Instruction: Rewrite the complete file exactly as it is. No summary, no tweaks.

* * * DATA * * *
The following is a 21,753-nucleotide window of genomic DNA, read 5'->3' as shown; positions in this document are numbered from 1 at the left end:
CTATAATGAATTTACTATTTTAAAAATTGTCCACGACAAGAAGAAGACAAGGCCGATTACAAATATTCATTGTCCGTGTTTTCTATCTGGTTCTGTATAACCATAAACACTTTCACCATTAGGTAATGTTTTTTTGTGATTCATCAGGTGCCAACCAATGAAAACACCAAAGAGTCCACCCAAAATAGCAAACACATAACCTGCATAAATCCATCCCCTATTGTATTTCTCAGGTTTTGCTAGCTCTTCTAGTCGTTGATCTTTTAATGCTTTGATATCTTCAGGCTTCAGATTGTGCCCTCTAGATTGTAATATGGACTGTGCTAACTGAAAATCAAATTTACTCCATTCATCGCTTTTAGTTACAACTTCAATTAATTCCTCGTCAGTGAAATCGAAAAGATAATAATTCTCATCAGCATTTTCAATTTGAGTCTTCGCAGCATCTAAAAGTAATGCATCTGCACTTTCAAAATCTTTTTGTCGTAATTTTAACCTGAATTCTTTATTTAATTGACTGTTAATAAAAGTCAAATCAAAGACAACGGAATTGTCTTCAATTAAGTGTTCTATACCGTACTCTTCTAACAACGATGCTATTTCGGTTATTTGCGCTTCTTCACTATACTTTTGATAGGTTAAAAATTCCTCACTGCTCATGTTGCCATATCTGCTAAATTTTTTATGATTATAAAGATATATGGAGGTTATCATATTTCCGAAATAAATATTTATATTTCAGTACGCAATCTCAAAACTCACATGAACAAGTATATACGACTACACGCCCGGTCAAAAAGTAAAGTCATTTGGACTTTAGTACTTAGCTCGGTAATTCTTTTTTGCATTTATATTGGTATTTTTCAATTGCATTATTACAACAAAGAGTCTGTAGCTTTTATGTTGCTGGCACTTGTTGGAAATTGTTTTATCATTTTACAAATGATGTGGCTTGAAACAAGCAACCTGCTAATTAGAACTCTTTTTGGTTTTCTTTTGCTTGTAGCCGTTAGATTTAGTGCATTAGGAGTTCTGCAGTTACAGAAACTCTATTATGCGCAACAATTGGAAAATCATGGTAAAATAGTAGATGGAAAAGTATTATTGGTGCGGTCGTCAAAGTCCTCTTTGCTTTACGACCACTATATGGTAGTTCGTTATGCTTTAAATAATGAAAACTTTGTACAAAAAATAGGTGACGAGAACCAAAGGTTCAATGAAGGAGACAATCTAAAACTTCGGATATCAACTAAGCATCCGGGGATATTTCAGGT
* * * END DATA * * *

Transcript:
The following is a 21,753-nucleotide window of genomic DNA, read 5'->3' as shown; positions in this document are numbered from 1 at the left end:
CTATAATGAATTTACTATTTTAAAAATTGTCCACGACAAGAAGAAGACAAGGCCGATTACAAATATTCATTGTCCGTGTTTTCTATCTGGTTCTGTATAACCATAAACACTTTCACCATTAGGTAATGTTTTTTTGTGATTCATCAGGTGCCAACCAATGAAAACACCAAAGAGTCCACCCAAAATAGCAAACACATAACCTGCATAAATCCATCCCCTATTGTATTTCTCAGGTTTTGCTAGCTCTTCTAGTCGTTGATCTTTTAATGCTTTGATATCTTCAGGCTTCAGATTGTGCCCTCTAGATTGTAATATGGACTGTGCTAACTGAAAATCAAATTTACTCCATTCATCGCTTTTAGTTACAACTTCAATTAATTCCTCGTCAGTGAAATCGAAAAGATAATAATTCTCATCAGCATTTTCAATTTGAGTCTTCGCAGCATCTAAAAGTAATGCATCTGCACTTTCAAAATCTTTTTGTCGTAATTTTAACCTGAATTCTTTATTTAATTGACTGTTAATAAAAGTCAAATCAAAGACAACGGAATTGTCTTCAATTAAGTGTTCTATACCGTACTCTTCTAACAACGATGCTATTTCGGTTATTTGCGCTTCTTCACTATACTTTTGATAGGTTAAAAATTCCTCACTGCTCATGTTGCCATATCTGCTAAATTTTTTATGATTATAAAGATATATGGAGGTTATCATATTTCCGAAATAAATATTTATATTTCAGTACGCAATCTCAAAACTCACATGAACAAGTATATACGACTACACGCCCGGTCAAAAAGTAAAGTCATTTGGACTTTAGTACTTAGCTCGGTAATTCTTTTTTGCATTTATATTGGTATTTTTCAATTGCATTATTACAACAAAGAGTCTGTAGCTTTTATGTTGCTGGCACTTGTTGGAAATTGTTTTATCATTTTACAAATGATGTGGCTTGAAACAAGCAACCTGCTAATTAGAACTCTTTTTGGTTTTCTTTTGCTTGTAGCCGTTAGATTTAGTGCATTAGGAGTTCTGCAGTTACAGAAACTCTATTATGCGCAACAATTGGAAAATCATGGTAAAATAGTAGATGGAAAAGTATTATTGGTGCGGTCGTCAAAGTCCTCTTTGCTTTACGACCACTATATGGTAGTTCGTTATGCTTTAAATAATGAAAACTTTGTACAAAAAATAGGTGACGAGAACCAAAGGTTCAATGAAGGAGACAATCTAAAACTTCGGATATCAACTAAGCATCCGGGGATATTTCAGGT